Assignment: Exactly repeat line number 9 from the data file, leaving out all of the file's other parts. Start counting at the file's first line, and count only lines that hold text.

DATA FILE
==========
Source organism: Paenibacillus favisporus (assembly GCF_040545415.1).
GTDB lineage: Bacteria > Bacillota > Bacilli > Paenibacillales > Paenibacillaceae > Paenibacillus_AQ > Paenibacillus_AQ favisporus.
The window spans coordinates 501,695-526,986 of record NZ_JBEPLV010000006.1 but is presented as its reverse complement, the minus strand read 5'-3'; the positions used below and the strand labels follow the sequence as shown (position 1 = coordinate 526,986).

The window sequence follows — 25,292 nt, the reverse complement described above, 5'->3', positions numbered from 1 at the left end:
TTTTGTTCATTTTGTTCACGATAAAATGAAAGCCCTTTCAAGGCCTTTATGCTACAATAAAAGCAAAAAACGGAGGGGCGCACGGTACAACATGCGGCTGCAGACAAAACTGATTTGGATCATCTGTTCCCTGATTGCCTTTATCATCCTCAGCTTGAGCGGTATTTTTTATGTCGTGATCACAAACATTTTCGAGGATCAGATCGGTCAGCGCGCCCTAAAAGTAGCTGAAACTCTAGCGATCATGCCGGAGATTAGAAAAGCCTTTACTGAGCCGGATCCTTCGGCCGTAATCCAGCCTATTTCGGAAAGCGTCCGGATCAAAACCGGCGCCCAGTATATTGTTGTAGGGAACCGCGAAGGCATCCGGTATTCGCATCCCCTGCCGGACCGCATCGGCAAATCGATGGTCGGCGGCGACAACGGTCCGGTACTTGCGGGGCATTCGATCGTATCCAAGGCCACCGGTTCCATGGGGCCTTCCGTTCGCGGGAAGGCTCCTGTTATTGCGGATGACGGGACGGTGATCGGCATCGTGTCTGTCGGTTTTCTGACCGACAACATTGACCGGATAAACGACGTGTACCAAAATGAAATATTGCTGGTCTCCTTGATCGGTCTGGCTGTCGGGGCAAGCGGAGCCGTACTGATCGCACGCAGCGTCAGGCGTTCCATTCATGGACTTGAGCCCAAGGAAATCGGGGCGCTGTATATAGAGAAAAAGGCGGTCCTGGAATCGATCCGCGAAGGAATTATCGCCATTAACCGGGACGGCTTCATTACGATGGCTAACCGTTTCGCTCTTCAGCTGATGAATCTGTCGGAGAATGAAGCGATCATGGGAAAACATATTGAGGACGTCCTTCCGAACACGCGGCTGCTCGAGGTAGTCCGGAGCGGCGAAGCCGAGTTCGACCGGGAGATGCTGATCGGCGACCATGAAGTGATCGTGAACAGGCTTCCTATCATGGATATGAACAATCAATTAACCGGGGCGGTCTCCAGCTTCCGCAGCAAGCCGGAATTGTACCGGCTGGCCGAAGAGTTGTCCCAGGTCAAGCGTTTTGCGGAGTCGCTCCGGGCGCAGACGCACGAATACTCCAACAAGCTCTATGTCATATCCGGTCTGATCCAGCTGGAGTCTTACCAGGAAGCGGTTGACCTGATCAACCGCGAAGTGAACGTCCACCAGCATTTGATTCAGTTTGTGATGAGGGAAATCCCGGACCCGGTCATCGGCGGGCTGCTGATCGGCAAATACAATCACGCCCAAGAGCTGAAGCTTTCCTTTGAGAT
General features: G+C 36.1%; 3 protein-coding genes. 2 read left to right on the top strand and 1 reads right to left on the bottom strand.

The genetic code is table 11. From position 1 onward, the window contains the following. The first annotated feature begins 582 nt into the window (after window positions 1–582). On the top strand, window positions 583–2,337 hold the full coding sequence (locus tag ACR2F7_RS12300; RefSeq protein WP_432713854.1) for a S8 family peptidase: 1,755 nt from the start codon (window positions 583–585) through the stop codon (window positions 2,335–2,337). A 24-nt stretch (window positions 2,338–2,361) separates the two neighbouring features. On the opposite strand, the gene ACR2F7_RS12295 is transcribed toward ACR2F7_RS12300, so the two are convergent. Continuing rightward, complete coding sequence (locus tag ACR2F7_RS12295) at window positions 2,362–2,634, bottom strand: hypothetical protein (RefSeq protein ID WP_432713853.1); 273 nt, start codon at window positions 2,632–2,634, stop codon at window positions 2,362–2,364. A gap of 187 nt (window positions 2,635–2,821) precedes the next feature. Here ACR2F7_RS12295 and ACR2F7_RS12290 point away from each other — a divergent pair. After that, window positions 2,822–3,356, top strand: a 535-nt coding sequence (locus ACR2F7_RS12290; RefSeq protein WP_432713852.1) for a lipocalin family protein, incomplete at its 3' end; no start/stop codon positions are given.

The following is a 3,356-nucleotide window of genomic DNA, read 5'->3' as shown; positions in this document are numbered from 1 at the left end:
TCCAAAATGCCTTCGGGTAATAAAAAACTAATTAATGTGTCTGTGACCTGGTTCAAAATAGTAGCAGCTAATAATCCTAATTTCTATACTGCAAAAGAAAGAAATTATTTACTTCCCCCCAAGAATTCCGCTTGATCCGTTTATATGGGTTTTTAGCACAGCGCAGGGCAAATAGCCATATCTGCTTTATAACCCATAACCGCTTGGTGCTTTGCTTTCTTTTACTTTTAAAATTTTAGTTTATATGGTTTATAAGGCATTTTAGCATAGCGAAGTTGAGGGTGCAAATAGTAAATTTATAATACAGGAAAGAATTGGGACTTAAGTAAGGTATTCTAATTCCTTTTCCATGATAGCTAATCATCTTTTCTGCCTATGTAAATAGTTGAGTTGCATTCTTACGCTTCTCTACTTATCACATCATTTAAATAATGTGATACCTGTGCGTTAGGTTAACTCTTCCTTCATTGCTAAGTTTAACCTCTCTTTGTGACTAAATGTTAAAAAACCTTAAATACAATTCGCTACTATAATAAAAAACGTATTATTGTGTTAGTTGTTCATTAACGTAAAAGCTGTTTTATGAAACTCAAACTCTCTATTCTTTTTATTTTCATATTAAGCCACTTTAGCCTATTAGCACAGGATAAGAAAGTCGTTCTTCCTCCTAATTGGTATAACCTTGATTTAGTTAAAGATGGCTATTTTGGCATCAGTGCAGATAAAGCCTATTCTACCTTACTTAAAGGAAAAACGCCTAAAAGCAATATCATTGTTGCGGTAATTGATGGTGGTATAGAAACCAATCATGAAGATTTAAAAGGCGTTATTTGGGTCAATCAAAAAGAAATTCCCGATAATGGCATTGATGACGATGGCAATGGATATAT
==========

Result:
TCCAAAATGCCTTCGGGTAATAAAAAACTAATTAATGTGTCTGTGACCTGGTTCAAAATAGTAGCAGCTAATAATCCTAATTTCTATACTGCAAAAGAAAGAAATTATTTACTTCCCCCCAAGAATTCCGCTTGATCCGTTTATATGGGTTTTTAGCACAGCGCAGGGCAAATAGCCATATCTGCTTTATAACCCATAACCGCTTGGTGCTTTGCTTTCTTTTACTTTTAAAATTTTAGTTTATATGGTTTATAAGGCATTTTAGCATAGCGAAGTTGAGGGTGCAAATAGTAAATTTATAATACAGGAAAGAATTGGGACTTAAGTAAGGTATTCTAATTCCTTTTCCATGATAGCTAATCATCTTTTCTGCCTATGTAAATAGTTGAGTTGCATTCTTACGCTTCTCTACTTATCACATCATTTAAATAATGTGATACCTGTGCGTTAGGTTAACTCTTCCTTCATTGCTAAGTTTAACCTCTCTTTGTGACTAAATGTTAAAAAACCTTAAATACAATTCGCTACTATAATAAAAAACGTATTATTGTGTTAGTTGTTCATTAACGTAAAAGCTGTTTTATGAAACTCAAACTCTCTATTCTTTTTATTTTCATATTAAGCCACTTTAGCCTATTAGCACAGGATAAGAAAGTCGTTCTTCCTCCTAATTGGTATAACCTTGATTTAGTTAAAGATGGCTATTTTGGCATCAGTGCAGATAAAGCCTATTCTACCTTACTTAAAGGAAAAACGCCTAAAAGCAATATCATTGTTGCGGTAATTGATGGTGGTATAGAAACCAATCATGAAGATTTAAAAGGCGTTATTTGGGTCAATCAAAAAGAAATTCCCGATAATGGCATTGATGACGATGGCAATGGATATAT